Monday, October 30, 2017

Nigeria: The Path To Recovery

Nigeria: The Path to Recovery 

WASHINGTON, 30 October 2017 / PRN Africa / -- A recovery in oil production and a good harvest in Nigeria, as well as the easing of tensions in the Niger Delta accounts for more than half of the additional growth.

The policy environment has started to improve. Fiscal deficits are stabilizing and current account deficits are narrowing, partly reflecting a slight rebound in commodity prices. The global environment has also been supportive, with strengthening growth momentum in the largest economies, commodity prices off their troughs, and improved access for sub-Saharan African economies to international capital markets.

But while a third of sub-Saharan African countries continue to grow at about 5 percent, income per capita will barely increase in the region. Moreover, in 12 of the 45 sub-Saharan African countries, home to about 40 percent of the region's population, or 400 million people, per capita incomes are expected to decline.

Beyond 2017, growth is expected at about 3½ percent, below the 5 percent mark achieved in the first half of the decade.

Mounting vulnerabilities

Vulnerabilities have increased in the region, notably, due to rising public debt, financial sector strains and low external buffers. Public debt is high not only in oil exporting countries but in many fast-growing economies as well. At the end of 2016, public debt exceeded 50 percent of GDP in nearly half of the sub-Saharan African countries. Debt servicing costs are also becoming a burden, especially in oil-producing countries. In Angola, Gabon, and Nigeria they absorb more than 60 percent of government revenues.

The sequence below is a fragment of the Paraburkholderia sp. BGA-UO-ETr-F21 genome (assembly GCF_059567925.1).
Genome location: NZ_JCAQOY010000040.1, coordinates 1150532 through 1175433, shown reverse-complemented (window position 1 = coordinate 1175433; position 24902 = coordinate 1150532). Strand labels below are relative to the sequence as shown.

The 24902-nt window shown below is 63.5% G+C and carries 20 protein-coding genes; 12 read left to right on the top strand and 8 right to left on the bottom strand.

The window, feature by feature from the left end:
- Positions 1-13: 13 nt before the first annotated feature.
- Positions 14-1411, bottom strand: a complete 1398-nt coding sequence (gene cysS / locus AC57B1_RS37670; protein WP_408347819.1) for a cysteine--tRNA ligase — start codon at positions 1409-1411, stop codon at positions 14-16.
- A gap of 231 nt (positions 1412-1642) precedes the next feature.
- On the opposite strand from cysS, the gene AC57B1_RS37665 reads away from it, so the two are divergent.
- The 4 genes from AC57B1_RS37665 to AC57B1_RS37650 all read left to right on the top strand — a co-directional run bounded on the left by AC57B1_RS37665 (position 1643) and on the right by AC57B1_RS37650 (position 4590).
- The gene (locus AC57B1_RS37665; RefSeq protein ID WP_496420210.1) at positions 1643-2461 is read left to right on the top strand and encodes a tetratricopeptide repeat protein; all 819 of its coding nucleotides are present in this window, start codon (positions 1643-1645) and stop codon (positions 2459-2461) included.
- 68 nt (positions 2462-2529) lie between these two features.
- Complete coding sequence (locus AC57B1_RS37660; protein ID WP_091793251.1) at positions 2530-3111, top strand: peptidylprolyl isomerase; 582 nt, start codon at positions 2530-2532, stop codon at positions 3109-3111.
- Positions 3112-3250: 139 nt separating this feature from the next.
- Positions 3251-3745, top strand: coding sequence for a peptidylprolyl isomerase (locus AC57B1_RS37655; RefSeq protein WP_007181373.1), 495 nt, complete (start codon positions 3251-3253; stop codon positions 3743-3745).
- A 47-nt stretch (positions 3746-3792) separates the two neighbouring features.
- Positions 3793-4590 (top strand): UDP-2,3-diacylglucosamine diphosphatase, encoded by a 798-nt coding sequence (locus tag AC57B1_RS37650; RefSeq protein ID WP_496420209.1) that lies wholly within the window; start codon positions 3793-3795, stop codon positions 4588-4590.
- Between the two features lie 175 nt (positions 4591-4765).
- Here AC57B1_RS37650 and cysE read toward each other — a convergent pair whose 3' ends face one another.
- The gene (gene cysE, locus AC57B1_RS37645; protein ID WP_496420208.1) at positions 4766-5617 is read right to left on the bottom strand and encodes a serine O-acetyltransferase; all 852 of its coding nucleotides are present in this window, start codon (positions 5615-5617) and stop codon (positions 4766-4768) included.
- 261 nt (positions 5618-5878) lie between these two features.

Driving this increase in debt is a combination of large fiscal deficits, a slowdown in growth, and in some countries, exchange rate depreciations. Increasingly, deficits are being financed by domestic banks and ultimately constraining the availability of credit to the private sector. In many countries, banks' liquidity and solvency indicators have deteriorated, and non-performing loans have increased. Despite some narrowing in current account deficits, international reserves are now below adequacy levels in many countries, especially those with fixed exchange rate regimes.

SOURCE International Monetary Fund (IMF)

RELATED: IMF Calls for Action to Strengthen Economic Recovery in Sub-Saharan Africa

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